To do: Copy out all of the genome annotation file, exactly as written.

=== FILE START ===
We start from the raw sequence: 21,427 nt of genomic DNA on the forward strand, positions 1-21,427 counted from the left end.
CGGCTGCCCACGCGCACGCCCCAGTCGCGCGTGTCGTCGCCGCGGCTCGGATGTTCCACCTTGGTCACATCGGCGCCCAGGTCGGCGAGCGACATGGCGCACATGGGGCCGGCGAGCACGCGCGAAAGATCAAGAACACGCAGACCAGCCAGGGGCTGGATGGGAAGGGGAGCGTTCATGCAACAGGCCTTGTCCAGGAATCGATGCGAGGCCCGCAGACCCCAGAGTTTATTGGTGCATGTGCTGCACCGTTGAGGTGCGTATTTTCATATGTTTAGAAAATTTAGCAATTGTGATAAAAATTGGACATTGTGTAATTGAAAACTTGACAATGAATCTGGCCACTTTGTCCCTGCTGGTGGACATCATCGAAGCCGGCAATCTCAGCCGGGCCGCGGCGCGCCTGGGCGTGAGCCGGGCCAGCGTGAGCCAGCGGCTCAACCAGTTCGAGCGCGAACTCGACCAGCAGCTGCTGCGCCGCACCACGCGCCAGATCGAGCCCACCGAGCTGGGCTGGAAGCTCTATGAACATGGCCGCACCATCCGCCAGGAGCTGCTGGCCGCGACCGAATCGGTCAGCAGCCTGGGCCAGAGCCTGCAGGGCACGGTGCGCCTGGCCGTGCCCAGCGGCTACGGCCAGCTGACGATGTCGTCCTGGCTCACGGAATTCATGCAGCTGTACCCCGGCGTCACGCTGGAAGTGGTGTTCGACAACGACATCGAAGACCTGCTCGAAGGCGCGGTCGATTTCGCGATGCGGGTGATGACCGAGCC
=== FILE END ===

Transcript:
We start from the raw sequence: 21,427 nt of genomic DNA on the forward strand, positions 1-21,427 counted from the left end.
CGGCTGCCCACGCGCACGCCCCAGTCGCGCGTGTCGTCGCCGCGGCTCGGATGTTCCACCTTGGTCACATCGGCGCCCAGGTCGGCGAGCGACATGGCGCACATGGGGCCGGCGAGCACGCGCGAAAGATCAAGAACACGCAGACCAGCCAGGGGCTGGATGGGAAGGGGAGCGTTCATGCAACAGGCCTTGTCCAGGAATCGATGCGAGGCCCGCAGACCCCAGAGTTTATTGGTGCATGTGCTGCACCGTTGAGGTGCGTATTTTCATATGTTTAGAAAATTTAGCAATTGTGATAAAAATTGGACATTGTGTAATTGAAAACTTGACAATGAATCTGGCCACTTTGTCCCTGCTGGTGGACATCATCGAAGCCGGCAATCTCAGCCGGGCCGCGGCGCGCCTGGGCGTGAGCCGGGCCAGCGTGAGCCAGCGGCTCAACCAGTTCGAGCGCGAACTCGACCAGCAGCTGCTGCGCCGCACCACGCGCCAGATCGAGCCCACCGAGCTGGGCTGGAAGCTCTATGAACATGGCCGCACCATCCGCCAGGAGCTGCTGGCCGCGACCGAATCGGTCAGCAGCCTGGGCCAGAGCCTGCAGGGCACGGTGCGCCTGGCCGTGCCCAGCGGCTACGGCCAGCTGACGATGTCGTCCTGGCTCACGGAATTCATGCAGCTGTACCCCGGCGTCACGCTGGAAGTGGTGTTCGACAACGACATCGAAGACCTGCTCGAAGGCGCGGTCGATTTCGCGATGCGGGTGATGACCGAGCC